Ms. Rodda,
I was surprised about how worked up you got in your article regarding Ms. Valencia’s Branch’s e-mail from the Dover AFB FSS.  I mean, it’s not like she held a gun to someone’s head and told them to pray and pack some shoeboxes.  When a short e-mail to the Commander pointing out the religious nature of the e-mail from his secretary would have been appropriate in a situation like this, your organization, the MRFF, threatens to take the case to Federal Court.  
I’m puzzled how your organization, the MRFF seems to confuse a secretary sending out a volunteer opportunity with official endorsement from the Squadron Commander.  At no point do the portion’s of Ms. Branch’s e-mail cited in your article indicate that the Commander of the Squadron endorsed the e-mail.  I agree with you that it was inappropriate for her to send it out, but, let’s be reasonable here, her boss may not even have realized the nature of the e-mail that was being sent out by his subordinate.  In my FSS squadron, I often receive 50-100 e-mails a day and I’m only a Lieutenant.  Needless to say, I don’t have time to read many of them.  I wouldn’t be surprised if Ms. Branch’s boss didn’t even realize the religious nature of the e-mail that was being sent out because, let’s be honest, he probably didn’t even bother to open it. Also, even you must realize that the position of a secretary in an Air Force unit isn’t a position that requires a thorough knowledge of the Constitution and CFR 2635.702.  Mr. Weinstein’s e-mail even points out that she is a GS-05.  This is a position that barely requires a high school degree, let alone familiarity with AFIs, and DoD Regulations.  You’re also pretty rough on her for not realizing the proselytizing language of the e-mail she forwarded.  You must realize that as a secretary she’s likely receiving and forwarding many e-mails on any given day.  Given that she didn’t realize that this e-mail would be construed as proselytizing, I don’t think it’s unreasonable to think that she wouldn’t have realized that the e-mail was inappropriate to send.  Also, I’m not surprised that she deleted the e-mail for space reasons either.  We’re talking about the Air Force here, an organization that provides it’s folks with enough Outlook storage space for about 4 large PowerPoint presentations.  It’s not uncommon for folks to delete unneeded e-mails to free up space in their inboxes and on their hard drives.  
Mr. Weinsten’s letter discusses the 14 MRFF clients who can attest to the disastrous impact of the proselytizing e-mail on their unit cohesion, good order, morale, etc.  I’m surprised how he doesn’t provide any specifics here.  Was one of these individuals given an unfavorable performance report because he or she didn’t participate in the volunteer activity in question?  I doubt it.  Was anyone in the Squadron given an unfavorable work assignment because they didn’t volunteer?  Again, I doubt it.  You also don’t mention whether or not the 14 distressed individuals brought up this issue with the deputy commander, a supervisor, the squadron superintendent, the First Sergeant, the base Inspector General office, the base Legal office, or the base Equal Opportunity Office.  The hardworking folks in any of these offices would likely have realized the inappropriateness of the e-mail and communicated to the Commander that he should have a talk with his secretary about such e-mails.  It may be surprising for you to hear, but I suspect if this issue had come up in my FSS Squadron, someone would have communicated to the Commander the inappropriateness of the e-mail in question. The Commander would likely have apologized to the unit for the e-mail being sent out in the first place.  If the secretary honestly didn’t realize that the e-mail would be perceived as proselytizing, then a verbal reprimand would likely be appropriate in this situation.  If she was intentionally proselytizing, then the Commander would have to make a decision on whether or not she should continue to be employed.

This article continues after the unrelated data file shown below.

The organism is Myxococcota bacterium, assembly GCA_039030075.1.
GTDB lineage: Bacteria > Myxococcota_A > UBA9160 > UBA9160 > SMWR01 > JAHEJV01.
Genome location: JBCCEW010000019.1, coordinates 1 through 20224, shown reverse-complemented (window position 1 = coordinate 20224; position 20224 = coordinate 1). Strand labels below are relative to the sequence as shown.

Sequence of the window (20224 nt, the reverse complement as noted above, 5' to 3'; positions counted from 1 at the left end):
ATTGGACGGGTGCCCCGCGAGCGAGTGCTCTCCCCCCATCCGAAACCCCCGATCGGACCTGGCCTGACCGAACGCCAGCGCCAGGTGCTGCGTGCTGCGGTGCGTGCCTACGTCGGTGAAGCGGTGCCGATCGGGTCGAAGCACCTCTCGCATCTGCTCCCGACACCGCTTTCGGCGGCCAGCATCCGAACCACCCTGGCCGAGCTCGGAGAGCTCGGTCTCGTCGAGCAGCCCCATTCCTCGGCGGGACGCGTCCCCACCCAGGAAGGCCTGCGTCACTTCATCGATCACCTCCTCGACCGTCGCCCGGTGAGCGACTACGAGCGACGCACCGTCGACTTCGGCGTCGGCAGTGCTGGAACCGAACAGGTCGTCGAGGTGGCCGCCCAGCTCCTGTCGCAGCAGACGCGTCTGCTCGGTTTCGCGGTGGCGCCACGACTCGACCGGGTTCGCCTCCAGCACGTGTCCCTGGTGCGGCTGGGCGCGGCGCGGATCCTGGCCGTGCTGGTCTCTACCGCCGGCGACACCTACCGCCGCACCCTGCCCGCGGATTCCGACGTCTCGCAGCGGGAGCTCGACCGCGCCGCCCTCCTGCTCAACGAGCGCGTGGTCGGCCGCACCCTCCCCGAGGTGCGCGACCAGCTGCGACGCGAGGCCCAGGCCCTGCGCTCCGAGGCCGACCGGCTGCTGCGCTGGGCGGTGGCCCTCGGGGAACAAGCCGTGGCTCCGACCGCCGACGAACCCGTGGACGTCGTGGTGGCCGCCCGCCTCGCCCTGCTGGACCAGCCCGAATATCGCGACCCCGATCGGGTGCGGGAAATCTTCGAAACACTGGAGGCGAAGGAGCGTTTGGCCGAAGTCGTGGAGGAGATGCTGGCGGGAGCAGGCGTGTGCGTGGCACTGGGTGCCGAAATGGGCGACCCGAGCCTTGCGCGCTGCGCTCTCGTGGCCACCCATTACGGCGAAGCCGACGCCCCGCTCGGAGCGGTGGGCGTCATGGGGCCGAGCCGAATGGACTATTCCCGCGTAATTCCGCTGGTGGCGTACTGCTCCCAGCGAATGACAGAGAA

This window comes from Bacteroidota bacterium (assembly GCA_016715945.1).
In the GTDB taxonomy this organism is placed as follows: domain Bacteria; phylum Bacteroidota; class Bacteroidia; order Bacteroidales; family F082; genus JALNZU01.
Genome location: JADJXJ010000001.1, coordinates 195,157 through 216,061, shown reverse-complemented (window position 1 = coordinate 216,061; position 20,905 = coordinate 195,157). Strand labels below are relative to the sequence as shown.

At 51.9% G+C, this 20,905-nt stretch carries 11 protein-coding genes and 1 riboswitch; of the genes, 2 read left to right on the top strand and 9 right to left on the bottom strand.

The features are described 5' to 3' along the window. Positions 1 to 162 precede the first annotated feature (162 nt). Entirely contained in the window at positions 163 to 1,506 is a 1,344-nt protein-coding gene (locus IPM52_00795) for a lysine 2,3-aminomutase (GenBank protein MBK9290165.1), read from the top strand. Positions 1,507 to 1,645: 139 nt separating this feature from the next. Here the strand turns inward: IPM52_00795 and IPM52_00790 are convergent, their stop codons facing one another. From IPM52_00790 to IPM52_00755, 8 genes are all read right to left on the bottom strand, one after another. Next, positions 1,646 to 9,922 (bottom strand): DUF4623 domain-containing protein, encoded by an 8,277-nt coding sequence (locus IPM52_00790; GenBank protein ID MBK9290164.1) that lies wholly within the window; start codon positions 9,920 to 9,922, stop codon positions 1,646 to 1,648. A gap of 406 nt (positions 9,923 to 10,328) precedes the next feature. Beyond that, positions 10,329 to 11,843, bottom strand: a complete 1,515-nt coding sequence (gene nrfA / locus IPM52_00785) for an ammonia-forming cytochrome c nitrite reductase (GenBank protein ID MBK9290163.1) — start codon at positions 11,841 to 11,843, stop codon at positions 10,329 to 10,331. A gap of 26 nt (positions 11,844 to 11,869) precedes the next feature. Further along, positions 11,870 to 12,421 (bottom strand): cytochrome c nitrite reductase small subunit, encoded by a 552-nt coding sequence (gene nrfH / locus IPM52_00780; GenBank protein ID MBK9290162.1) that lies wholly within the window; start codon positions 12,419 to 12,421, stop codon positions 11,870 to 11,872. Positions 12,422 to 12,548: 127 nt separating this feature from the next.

You know, I’m not surprised when Fox News gets worked up over a trivial issue and their pundits rant and rave over trivial matters, but I’m surprised that you’d take a page out of the channels playbook and try to one up Murdoch’s crew.  I mean, I don’t watch Fox News often, but I don’t recall any of the pundits threatening to take someone to court over such a trivial matter.  
(name withheld)



Dear (name withheld),

It seems that you didn’t comprehend the article Chris wrote. She very clearly answered most of the questions you asked here.
I worked for the military under contract from 2003-2004 and was given strict guidelines on the use of emails according to the rules and regulations that she wrote about.
No government emails were to be deleted but printed out and placed in a book for future FOIA requests. Also, all emails were backed up on the main server at the end of each day.
If I had deleted any emails I would have been fired whereas Ms. Branch is playing dumb and retains her job.
Ms. Branch sending out the email base-wide is not a trivial matter and she broke many of our laws besides the military rules and regulations already stated in the article.
As defenders of the Constitution we fight for the separation of church and state.
“…but no religious Test shall ever be required as a Qualification to any Office or public Trust under the United States.” (Article I, III)
This means that from the President to Congress to the military – no one’s job is based on their religion.
“Congress shall make no law respecting an establishment of religion (Establishment Clause), or prohibiting the free exercise thereof (Free Exercise Clause).”(First Amendment)
The Establishment Clause means that you cannot favor one religion over another even though it is in the majority. This clause respects the RIGHTS of all religions. Our military is SECULAR and there are people of other faiths that don the uniform that love this country. 
The Free Exercise Clause means that our soldiers are free to exercise any religion they want or no religion at all but cannot elevate one God above others.
“Because religious belief, or non-belief, is such an important part of every person’s life, freedom of religion affects every individual. Religious institutions that use government power in support of themselves and force their views on persons of other faiths, or of no faith, undermine all our civil rights. Moreover, state support of an established religion tends to make the clergy unresponsive to their own people, and leads to corruption within religion itself. Erecting the “wall of separation between church and state,” therefore, is absolutely essential in a free society.” Thomas Jefferson, to the Virginia Baptists (1808) ME 16:320.